Learn from Vanity Fair – proof your work

With a gorgeous setting, the legendary photographer Annie Leibovitz and thirteen of the biggest stars in Hollywood - all the ingredients were there for the ultimate photoshoot and an incredible Vanity Fair cover. So why was social media left howling with laughter when it was finally released?

It was all due to minor errors in Photoshop, wardrobe and lighting. The pictures show what appears to be: Zendaya with only one leg, Reese Witherspoon with three legs and Oprah Winfrey with three hands. The magazine later explained that Reese’s third leg was actually just her dress-lining, but no update on Oprah’s extra hand…

While the errors were minor, the results were notable. Rather than delivering an iconic and beloved cover, the Vanity Fair brand took an integrity hit. The public-figure subjects of the shoot treated the mistakes with an air of lightness and humour. But the reality is that without sufficient proofing; you’re risking the integrity of both yourself and your brand – not to mention facing a fairly stern talking to from your boss!

Taking the time to properly proof-check doesn’t just ensure high quality work, it strengthens your brand’s integrity. Regardless of the medium you’re communicating on, without a sufficient attention to detail, the perception of your brand (as a whole) suffers. It’s a fairly simple concept, but it’s often taken for granted.

So, what do you do? Here’s some tips for avoiding errors with the potential to damage your brand:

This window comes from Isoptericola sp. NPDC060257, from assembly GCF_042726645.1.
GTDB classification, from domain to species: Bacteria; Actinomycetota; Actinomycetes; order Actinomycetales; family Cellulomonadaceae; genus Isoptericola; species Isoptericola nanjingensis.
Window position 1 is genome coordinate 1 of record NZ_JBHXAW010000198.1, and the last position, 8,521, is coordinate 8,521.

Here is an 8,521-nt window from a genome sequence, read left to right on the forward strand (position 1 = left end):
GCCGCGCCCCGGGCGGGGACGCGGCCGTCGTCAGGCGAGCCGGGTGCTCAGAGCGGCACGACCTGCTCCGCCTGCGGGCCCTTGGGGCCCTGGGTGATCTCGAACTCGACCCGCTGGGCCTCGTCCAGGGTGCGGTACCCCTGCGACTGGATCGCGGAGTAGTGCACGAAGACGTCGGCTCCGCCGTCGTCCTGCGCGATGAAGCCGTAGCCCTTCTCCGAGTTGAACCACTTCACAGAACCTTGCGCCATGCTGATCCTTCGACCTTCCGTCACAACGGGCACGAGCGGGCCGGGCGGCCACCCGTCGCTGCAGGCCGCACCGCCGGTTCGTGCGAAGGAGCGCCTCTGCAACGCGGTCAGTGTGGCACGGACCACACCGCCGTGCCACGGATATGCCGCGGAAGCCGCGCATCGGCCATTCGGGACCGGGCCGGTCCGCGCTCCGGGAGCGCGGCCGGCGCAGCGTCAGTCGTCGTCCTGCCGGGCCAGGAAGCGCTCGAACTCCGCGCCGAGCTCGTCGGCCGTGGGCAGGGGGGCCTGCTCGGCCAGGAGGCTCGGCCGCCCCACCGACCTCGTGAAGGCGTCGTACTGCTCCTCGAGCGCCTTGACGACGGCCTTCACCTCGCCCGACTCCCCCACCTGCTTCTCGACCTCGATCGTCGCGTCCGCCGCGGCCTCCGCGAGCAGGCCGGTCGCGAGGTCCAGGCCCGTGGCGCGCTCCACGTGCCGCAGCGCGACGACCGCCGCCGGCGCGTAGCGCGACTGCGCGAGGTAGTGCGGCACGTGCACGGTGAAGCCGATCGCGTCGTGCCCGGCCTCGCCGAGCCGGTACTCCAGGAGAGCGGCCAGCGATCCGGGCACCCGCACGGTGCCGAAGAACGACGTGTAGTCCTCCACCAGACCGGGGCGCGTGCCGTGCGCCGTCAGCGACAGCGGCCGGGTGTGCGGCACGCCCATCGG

1. Create a Project Timeline
    Allocating a time allowance to various stages of your project will help you to better monitor your deadlines and allow you to work with more discipline.
  2. Factor in Enough Time
    Factor in enough time for the proof check! The amount of time required to proof check really depends on the scale of the project, but the fact remains, never rush a proof check!
  3. Have Two Separate People Proof Check
    Sometimes you’re just a little too close to something. With fresh eyes from people removed from the project, you’re more likely to pick up on any of the things you’ve missed.
  4. Enlarge Images
    Enlarge images for easier checking. Print or view the images on your computer at a larger scale. You can even use a magnifying glass if it’s necessary. There are potential mistakes that are even more detrimental if they’re published on a larger scale (e.g. billboards) where everyone is more likely to notice it.
  5. Check Originals
    Always try to check against the original raw image. This will help identify exactly what has been changed (e.g. any additional hands or legs).
  6. Relearn Anatomy & Photoshop… just kidding.


Attention to detail is an important quality for any brand to have, so make sure you take the proof check aspect of your projects seriously. Check yourself…before you wreck yourself.


In case you missed Vanity Fair’s Photoshop fails – here they are again…






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